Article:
Another thing is block voting, which started somewhere in the ‘80s. It was a congressional act. And I find this to be the most anti-American thing I’ve ever seen in this country. The co-ops can block-vote for their members. They’ve taken advantage of it to the point where when there are proposals by the milk marketing orders that farmers are supposed to vote on, all they do is ask the co-ops, or the CEOs of co-ops, how they would vote on such a thing. If they say, “Well, we’re going to vote for it,” well they don’t even bother bringing it up to the farmers. So it’s getting to the point where the farmers don’t even have a say in it.

So do you feel farmers have been left out of the national debate on the farm bill?

Yes, pretty much because none of these things that I just told you about, that I read that Congress that is going through, has been�???????????????? you know they’re not talking about any of these things.

Have you found that farm policy is being fair in spreading the subsidy wealth, or no? That the money that’s being spent is concentrated in certain areas, rather than other areas?

The group of people that I work with, the farmers, and they’re all dairy farmers, and as far as dairy goes, we really don’t feel that we even need any subsidies. What we want is a fair price from the marketplace. It’s there and consumers shouldn’t have to pay twice for their product and farmers should get a cost for production, or at least have cost of production figured in as a factor.

In this past year and in the coming year, it’s more important. Cost of production is just more important than anything else because we’ve got skyrocketing fuel prices, of course, and that doesn’t look like it’s going to come down. No, it looks like that’s going to go up higher. And when you’ve got higher fuel prices that has a direct reflection on fertilizer. The figures I’m getting from fertilizer dealers, that is that next spring fertilizer is going to be up 30 percent over last spring, and last spring it was up about 30 percent. The same with feed prices, the same with price of electricity, the same with machinery and parts prices–everything is going to be way up. That’s why instead of talking about milk payments, which are going to be way too low to do anybody any good, they need to be talking about a cost of production.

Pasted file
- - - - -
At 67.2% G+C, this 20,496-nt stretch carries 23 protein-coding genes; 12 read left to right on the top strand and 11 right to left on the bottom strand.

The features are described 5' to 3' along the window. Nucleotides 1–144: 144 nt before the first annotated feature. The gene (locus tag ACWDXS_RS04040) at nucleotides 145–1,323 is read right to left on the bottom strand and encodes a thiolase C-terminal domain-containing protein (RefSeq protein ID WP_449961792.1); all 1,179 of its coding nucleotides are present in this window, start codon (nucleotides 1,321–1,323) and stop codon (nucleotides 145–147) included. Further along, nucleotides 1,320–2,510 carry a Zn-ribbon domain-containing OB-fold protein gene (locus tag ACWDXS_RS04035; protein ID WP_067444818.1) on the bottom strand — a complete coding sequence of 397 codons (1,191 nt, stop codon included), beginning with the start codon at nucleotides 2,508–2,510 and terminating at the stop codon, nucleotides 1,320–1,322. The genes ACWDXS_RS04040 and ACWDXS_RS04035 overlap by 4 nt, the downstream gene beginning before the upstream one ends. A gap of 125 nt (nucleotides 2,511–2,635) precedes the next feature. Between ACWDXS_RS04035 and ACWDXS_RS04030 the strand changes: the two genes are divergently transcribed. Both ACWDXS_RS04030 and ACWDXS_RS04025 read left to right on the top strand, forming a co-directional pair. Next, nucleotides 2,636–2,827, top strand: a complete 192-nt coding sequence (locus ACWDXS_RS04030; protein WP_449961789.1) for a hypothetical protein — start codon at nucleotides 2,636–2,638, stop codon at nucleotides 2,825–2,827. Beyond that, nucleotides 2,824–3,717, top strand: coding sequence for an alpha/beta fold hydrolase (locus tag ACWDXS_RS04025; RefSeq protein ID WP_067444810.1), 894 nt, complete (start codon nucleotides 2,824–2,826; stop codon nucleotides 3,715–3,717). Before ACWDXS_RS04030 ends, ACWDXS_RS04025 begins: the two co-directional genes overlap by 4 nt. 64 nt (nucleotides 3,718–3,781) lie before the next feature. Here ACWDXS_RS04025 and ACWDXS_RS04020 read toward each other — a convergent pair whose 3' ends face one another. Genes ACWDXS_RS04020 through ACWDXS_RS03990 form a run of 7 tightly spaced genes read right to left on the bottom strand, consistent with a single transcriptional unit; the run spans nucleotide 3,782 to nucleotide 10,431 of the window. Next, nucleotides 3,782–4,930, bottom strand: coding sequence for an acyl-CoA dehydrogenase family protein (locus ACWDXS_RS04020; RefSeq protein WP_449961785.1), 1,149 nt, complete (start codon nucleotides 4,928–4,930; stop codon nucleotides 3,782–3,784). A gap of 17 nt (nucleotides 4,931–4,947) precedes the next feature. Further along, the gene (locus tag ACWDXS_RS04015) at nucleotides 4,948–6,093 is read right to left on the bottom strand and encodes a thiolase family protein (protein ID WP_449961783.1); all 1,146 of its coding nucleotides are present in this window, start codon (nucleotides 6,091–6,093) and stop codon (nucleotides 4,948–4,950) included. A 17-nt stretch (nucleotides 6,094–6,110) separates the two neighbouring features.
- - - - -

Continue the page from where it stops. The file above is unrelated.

So you think reforms like that would be more effective than the current subsidy system?

Absolutely. The USDA itself for many years, you know decades, they keep track of the cost of production, either region by region, maybe even state by state, and the figures that I’ve seen from what they keep are pretty accurate. We would have no problems if they would use the cost of production if they would use the USDA figures themselves.

A lot of people have said the current farm bill tends to discriminate against minority farmers, small farmers, and farmers not producing one of the five main commodities (corn, soybeans, cotton, rice, and wheat). What you’re saying is echoing that. So dairy farmers have felt left behind by the nation’s overall farm policies? By concentrating on the farm bill, it leaves other farmers who may not need farm bill subsidies behind?